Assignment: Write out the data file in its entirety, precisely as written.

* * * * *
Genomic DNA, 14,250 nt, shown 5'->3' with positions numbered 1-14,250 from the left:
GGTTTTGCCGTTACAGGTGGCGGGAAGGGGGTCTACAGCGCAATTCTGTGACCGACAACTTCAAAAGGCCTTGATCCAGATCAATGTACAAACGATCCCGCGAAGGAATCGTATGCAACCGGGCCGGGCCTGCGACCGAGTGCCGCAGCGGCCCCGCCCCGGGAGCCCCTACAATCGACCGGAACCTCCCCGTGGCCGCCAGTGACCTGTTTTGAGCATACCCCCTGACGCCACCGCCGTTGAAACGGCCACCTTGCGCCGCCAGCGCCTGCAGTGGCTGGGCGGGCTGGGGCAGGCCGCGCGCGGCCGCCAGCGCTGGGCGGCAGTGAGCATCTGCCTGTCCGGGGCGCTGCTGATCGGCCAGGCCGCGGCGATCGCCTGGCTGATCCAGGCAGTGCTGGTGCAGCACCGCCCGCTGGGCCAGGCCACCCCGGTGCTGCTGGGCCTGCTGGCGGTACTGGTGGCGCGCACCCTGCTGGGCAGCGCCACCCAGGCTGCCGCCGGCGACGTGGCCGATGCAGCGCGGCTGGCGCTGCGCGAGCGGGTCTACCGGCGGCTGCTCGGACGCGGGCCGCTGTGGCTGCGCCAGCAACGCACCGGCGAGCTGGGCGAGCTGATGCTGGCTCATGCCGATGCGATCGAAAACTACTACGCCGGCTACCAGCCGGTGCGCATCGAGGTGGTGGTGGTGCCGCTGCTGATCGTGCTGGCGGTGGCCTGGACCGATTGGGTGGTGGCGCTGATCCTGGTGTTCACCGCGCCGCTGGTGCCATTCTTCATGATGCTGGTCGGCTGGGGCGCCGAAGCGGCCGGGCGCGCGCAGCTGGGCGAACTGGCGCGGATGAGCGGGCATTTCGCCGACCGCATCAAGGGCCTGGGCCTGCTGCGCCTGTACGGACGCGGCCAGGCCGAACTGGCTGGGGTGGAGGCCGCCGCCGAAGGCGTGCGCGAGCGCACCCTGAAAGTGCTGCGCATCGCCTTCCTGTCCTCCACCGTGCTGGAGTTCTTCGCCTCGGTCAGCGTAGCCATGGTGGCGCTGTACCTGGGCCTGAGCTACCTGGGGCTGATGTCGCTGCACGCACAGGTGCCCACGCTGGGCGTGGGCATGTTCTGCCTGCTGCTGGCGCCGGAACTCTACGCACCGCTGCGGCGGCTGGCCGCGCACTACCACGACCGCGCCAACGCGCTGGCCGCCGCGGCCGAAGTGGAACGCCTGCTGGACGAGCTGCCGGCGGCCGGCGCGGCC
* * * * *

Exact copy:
Genomic DNA, 14,250 nt, shown 5'->3' with positions numbered 1-14,250 from the left:
GGTTTTGCCGTTACAGGTGGCGGGAAGGGGGTCTACAGCGCAATTCTGTGACCGACAACTTCAAAAGGCCTTGATCCAGATCAATGTACAAACGATCCCGCGAAGGAATCGTATGCAACCGGGCCGGGCCTGCGACCGAGTGCCGCAGCGGCCCCGCCCCGGGAGCCCCTACAATCGACCGGAACCTCCCCGTGGCCGCCAGTGACCTGTTTTGAGCATACCCCCTGACGCCACCGCCGTTGAAACGGCCACCTTGCGCCGCCAGCGCCTGCAGTGGCTGGGCGGGCTGGGGCAGGCCGCGCGCGGCCGCCAGCGCTGGGCGGCAGTGAGCATCTGCCTGTCCGGGGCGCTGCTGATCGGCCAGGCCGCGGCGATCGCCTGGCTGATCCAGGCAGTGCTGGTGCAGCACCGCCCGCTGGGCCAGGCCACCCCGGTGCTGCTGGGCCTGCTGGCGGTACTGGTGGCGCGCACCCTGCTGGGCAGCGCCACCCAGGCTGCCGCCGGCGACGTGGCCGATGCAGCGCGGCTGGCGCTGCGCGAGCGGGTCTACCGGCGGCTGCTCGGACGCGGGCCGCTGTGGCTGCGCCAGCAACGCACCGGCGAGCTGGGCGAGCTGATGCTGGCTCATGCCGATGCGATCGAAAACTACTACGCCGGCTACCAGCCGGTGCGCATCGAGGTGGTGGTGGTGCCGCTGCTGATCGTGCTGGCGGTGGCCTGGACCGATTGGGTGGTGGCGCTGATCCTGGTGTTCACCGCGCCGCTGGTGCCATTCTTCATGATGCTGGTCGGCTGGGGCGCCGAAGCGGCCGGGCGCGCGCAGCTGGGCGAACTGGCGCGGATGAGCGGGCATTTCGCCGACCGCATCAAGGGCCTGGGCCTGCTGCGCCTGTACGGACGCGGCCAGGCCGAACTGGCTGGGGTGGAGGCCGCCGCCGAAGGCGTGCGCGAGCGCACCCTGAAAGTGCTGCGCATCGCCTTCCTGTCCTCCACCGTGCTGGAGTTCTTCGCCTCGGTCAGCGTAGCCATGGTGGCGCTGTACCTGGGCCTGAGCTACCTGGGGCTGATGTCGCTGCACGCACAGGTGCCCACGCTGGGCGTGGGCATGTTCTGCCTGCTGCTGGCGCCGGAACTCTACGCACCGCTGCGGCGGCTGGCCGCGCACTACCACGACCGCGCCAACGCGCTGGCCGCCGCGGCCGAAGTGGAACGCCTGCTGGACGAGCTGCCGGCGGCCGGCGCGGCC